If he be like to die, he had better do it, and decrease the surplus population. Yet the novella remains a Christmas favorite. Many characters like Jacob Marley exist in the 21st Century, they are generally unhappy and do not live long, productive lives.
A wealthy, elderly man, Scrooge is considered miserly and misanthropic: A great example of this are the characters of Want and Ignorance, who as their names suggest, represent the want of personal gain and wealth and the ignorance of the rich towards the poor.
This boy is Ignorance. He was reacting to the fact that even in Christmas was beginning to lose its true meaning with the introduction of Christmas trees, greeting cards and presents. It is in essence a Christian fable with the message that the meek, such as Bob Cratchit, are truly worthy and that charity is a noble cause.
It has relevance due to the way society is shaped today, many classes today exist.
The 19th century, due to rapidly expanding industrialization, saw an appalling rise in poverty, and the exploitation of poor children, who were often forced to work in the rapidly expanding factories.
The phantoms suffer because they now see humans who need their help, but they are unable to do anything: Want and Ignorance, two emaciated children of man, are presented to Scrooge through the ghost of Christmas Present.
This theme is repeated when the first spirit exposes Scrooge to phantoms wailing in agony, many of whom Scrooge recognizes. As he prepares for bed on Christmas Eve in his solitary, dark chambers, Scrooge is visited by the ghost of his former partner, Jacob Marley.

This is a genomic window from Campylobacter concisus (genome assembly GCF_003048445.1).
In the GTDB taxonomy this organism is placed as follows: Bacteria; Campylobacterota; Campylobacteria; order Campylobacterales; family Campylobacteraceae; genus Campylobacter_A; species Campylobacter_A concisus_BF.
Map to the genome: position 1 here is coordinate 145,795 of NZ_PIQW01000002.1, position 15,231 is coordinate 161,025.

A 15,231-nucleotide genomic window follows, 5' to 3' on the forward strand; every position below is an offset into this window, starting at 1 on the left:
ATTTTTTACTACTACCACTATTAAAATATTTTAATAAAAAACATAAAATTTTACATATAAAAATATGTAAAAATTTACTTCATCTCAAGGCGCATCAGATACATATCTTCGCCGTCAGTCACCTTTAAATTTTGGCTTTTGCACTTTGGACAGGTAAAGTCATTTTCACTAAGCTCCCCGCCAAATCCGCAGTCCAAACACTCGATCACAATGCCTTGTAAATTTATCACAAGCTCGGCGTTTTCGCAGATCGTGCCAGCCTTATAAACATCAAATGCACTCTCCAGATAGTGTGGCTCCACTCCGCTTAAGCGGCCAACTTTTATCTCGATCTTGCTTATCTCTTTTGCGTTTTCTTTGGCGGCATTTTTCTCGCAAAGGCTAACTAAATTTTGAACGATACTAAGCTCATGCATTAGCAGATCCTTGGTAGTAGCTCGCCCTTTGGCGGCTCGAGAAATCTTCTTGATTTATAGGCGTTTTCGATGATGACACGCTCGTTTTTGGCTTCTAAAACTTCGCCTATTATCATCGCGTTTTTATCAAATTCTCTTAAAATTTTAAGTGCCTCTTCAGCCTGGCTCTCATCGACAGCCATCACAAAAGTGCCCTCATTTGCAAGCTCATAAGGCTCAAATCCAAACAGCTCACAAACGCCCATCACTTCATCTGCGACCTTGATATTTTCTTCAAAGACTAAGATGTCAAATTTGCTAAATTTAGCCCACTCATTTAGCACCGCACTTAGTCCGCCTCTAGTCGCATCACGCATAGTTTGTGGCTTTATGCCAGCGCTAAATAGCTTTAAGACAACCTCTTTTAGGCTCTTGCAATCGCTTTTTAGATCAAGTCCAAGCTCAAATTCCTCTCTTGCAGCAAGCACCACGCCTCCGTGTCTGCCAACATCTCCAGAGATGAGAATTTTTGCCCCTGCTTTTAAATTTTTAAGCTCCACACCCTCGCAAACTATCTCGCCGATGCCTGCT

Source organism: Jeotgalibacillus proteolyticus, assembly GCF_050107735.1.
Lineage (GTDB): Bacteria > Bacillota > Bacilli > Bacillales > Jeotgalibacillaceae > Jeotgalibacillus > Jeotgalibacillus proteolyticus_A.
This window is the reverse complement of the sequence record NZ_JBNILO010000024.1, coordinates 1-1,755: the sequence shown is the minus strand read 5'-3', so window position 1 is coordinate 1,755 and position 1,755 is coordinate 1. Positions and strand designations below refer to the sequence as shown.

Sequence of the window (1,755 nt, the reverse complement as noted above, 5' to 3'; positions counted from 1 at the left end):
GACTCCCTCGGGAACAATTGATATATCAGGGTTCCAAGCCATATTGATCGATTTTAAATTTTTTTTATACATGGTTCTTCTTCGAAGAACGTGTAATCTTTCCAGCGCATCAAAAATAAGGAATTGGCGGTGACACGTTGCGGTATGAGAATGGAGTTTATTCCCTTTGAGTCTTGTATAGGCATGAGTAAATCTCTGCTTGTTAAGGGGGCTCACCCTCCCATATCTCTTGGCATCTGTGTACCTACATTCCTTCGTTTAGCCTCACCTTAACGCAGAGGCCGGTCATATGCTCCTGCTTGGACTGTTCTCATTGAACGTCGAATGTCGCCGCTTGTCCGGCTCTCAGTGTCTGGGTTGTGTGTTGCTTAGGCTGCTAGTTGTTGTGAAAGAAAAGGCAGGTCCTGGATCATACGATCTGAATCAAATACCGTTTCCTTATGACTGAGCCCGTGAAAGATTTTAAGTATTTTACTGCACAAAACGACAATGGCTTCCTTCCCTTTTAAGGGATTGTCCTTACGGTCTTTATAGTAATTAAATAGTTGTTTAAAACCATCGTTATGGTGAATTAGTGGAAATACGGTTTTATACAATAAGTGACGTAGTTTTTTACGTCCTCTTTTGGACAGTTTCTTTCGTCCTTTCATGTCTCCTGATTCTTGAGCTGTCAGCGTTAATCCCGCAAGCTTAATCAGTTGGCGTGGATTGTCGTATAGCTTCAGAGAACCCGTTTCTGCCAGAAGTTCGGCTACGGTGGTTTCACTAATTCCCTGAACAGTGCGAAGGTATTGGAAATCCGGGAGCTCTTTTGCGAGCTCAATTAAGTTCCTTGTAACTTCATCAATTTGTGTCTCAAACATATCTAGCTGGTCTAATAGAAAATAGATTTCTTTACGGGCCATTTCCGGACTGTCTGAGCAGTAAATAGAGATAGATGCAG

This girl is Want. On a broader symbolic scale, Scrooge represents the many wealthy businessmen of industrial Britain who have cut themselves off from humanity to become fixated with personal gain and wealth.
Charles Dickens, the author, had a true sense of passion towards the poor as he came from humble beginnings. The novel shows a clear contrast between both the rich and the poor, the poor were portrayed as very disordered and barbaric whereas the rich were painted as being ordered, pleasant and extravagant.
Marley appears to Scrooge as unhappy and wearing a heavy burden, which is represented by the chains.
This can contrast to what is going on today in our society, poverty exists everywhere and it is also important to be aware and then assist in any way possible to then help those who need it.
The novel contains important social commentary.Writing a Response to Literature / Character Analysis for A Christmas Carol. What is the purpose of a Response to Literature essay? The purpose of a response to literature essay is to demonstrate your understanding of a story’s theme and how the theme is expressed through its.
A Christmas Carol study guide contains a biography of Charles Dickens, literature essays, a complete e-text, quiz questions, major themes, characters, and a full summary and analysis.
‘A Christmas Carol’, written by Charles Dickens, is a novella in which social inequality is highlighted through the journey of a notorious miser during the Victorian era in Britain.